As the debate rages on regarding punitive approaches to (mis)understanding behaviour (see £10 million spend on ‘behaviour’), Edward Timpson’s long awaited review hit the public today.
There are no surprises and I am not about to give a detailed analysis on what has emerged as people more equipped than I will most certainly take the time to do so. However, I will highlight this:
- 78% of pupils who are permanently excluded either have SEN, are classified as in need or are eligible for free school meals. 11% of permanently excluded children have all three characteristics.
- Boys with social, emotional and mental health difficulties (SEMH) but no statement were around 3.8 times more likely to be permanently excluded than a non-SEN child while girls were around 3.0 times more likely after controlling for other factors.
- Disadvantage is strongly associated with exclusion, after controlling for other pupil characteristics. Children in receipt of Free School Meals were around 45% more likely to be excluded than other pupils.
- After accounting for other factors, Black Caribbean were around 1.7 times more likely, and Mixed White and Black Caribbean children were around 1.6 times more likely, to be permanently excluded compared to White British children. Indian and Bangladeshi pupils are around half as likely to be permanently excluded.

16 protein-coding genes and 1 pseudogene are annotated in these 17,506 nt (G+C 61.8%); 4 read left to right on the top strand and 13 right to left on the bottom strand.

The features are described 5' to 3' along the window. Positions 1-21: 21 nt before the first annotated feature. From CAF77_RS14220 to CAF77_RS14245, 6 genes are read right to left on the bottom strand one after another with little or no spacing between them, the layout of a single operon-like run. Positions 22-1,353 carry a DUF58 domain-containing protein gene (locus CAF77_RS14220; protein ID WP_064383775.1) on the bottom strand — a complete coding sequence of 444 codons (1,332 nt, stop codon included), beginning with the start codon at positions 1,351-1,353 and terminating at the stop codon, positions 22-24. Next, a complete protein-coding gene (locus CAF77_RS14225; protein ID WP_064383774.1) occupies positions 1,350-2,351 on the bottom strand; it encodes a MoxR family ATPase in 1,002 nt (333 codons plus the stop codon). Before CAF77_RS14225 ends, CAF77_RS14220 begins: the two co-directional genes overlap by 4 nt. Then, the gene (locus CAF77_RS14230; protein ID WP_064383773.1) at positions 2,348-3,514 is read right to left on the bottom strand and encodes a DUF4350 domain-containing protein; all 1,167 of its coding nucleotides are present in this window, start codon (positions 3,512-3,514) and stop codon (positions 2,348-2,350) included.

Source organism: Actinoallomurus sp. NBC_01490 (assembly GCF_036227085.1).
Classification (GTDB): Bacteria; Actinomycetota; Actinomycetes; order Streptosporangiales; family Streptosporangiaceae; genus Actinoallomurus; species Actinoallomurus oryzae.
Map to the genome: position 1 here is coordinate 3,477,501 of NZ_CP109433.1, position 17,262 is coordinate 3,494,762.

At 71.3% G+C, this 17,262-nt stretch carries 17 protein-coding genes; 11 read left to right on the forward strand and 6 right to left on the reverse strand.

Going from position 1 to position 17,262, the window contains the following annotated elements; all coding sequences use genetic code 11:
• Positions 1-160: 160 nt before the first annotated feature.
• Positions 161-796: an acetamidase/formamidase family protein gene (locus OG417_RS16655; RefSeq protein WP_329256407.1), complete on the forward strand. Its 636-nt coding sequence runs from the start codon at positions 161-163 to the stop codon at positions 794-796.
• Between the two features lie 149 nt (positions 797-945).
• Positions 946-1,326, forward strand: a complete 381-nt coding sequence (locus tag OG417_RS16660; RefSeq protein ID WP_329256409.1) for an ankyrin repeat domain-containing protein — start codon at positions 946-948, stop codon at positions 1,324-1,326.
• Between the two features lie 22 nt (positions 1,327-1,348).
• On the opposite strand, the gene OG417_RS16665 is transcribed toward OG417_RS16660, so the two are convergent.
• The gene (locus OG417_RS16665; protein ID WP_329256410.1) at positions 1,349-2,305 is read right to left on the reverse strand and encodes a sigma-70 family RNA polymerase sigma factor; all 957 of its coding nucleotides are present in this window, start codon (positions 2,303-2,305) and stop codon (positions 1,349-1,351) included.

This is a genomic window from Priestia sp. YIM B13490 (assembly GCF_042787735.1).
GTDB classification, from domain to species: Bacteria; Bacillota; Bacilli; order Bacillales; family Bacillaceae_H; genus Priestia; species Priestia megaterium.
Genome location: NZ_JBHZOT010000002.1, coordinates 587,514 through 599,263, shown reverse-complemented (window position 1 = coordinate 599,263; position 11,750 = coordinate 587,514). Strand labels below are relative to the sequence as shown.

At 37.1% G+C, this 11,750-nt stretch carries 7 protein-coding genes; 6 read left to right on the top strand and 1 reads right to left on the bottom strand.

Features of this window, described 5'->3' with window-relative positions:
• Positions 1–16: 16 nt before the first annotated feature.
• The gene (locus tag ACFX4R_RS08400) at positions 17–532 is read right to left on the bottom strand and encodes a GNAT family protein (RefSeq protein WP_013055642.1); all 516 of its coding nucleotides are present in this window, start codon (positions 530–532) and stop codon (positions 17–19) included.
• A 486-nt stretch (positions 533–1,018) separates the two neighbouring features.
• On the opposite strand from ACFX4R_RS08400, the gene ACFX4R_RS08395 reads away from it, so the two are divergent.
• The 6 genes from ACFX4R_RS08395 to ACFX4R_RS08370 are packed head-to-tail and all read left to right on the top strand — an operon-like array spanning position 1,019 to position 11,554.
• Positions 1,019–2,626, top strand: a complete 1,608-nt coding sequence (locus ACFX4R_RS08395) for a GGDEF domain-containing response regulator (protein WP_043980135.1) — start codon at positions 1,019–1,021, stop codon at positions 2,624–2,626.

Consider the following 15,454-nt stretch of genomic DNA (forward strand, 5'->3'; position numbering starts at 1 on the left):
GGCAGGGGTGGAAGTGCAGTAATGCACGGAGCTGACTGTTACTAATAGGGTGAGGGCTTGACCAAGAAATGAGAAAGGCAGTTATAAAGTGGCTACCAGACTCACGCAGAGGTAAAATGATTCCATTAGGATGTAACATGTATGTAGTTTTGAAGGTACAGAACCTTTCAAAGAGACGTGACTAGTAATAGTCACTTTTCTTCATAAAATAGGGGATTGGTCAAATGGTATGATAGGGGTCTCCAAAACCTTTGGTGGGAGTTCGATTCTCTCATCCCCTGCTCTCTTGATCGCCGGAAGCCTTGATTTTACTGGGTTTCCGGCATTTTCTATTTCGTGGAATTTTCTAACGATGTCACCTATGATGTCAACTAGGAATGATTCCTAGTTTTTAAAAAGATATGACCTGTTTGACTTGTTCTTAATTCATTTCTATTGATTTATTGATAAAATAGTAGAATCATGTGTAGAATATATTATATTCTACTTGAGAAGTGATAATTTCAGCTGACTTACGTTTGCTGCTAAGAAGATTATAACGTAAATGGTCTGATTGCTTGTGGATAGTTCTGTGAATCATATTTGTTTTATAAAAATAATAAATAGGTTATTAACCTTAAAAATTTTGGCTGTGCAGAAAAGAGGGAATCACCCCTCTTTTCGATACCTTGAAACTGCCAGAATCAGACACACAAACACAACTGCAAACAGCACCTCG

- Controlling for other factors, children on a Children in Need Plan are around 4 times more likely to be permanently excluded compared to those with no social care classification.
- Children who have a Child Protection Plan are around 3.5 times more likely to be permanently excluded, and children who are looked after are around 2.3 times as likely to be permanently excluded than children who have never been supported by social care.
As suspected/known by many of us, exclusions are in fact used disproportionately affecting children in need, children in care, children on free school meals, children with SEN, Black Caribbean children and those on a child protection plan.
I can only conclude that this confirms the view that the most vulnerable children, those most in need of a having a sense of belonging in the school environment, express their needs in such a way that most schools are simply not equipped enough to hear.
I would also be bold enough to assert that this report strikes me as in direct conflict with the language and tone that I have seen regarding the creation of a ‘Behaviour Network’. We may well be at a crossroads in education, one that will define whether or not our education system is in fact a universal one!
Read the full report here.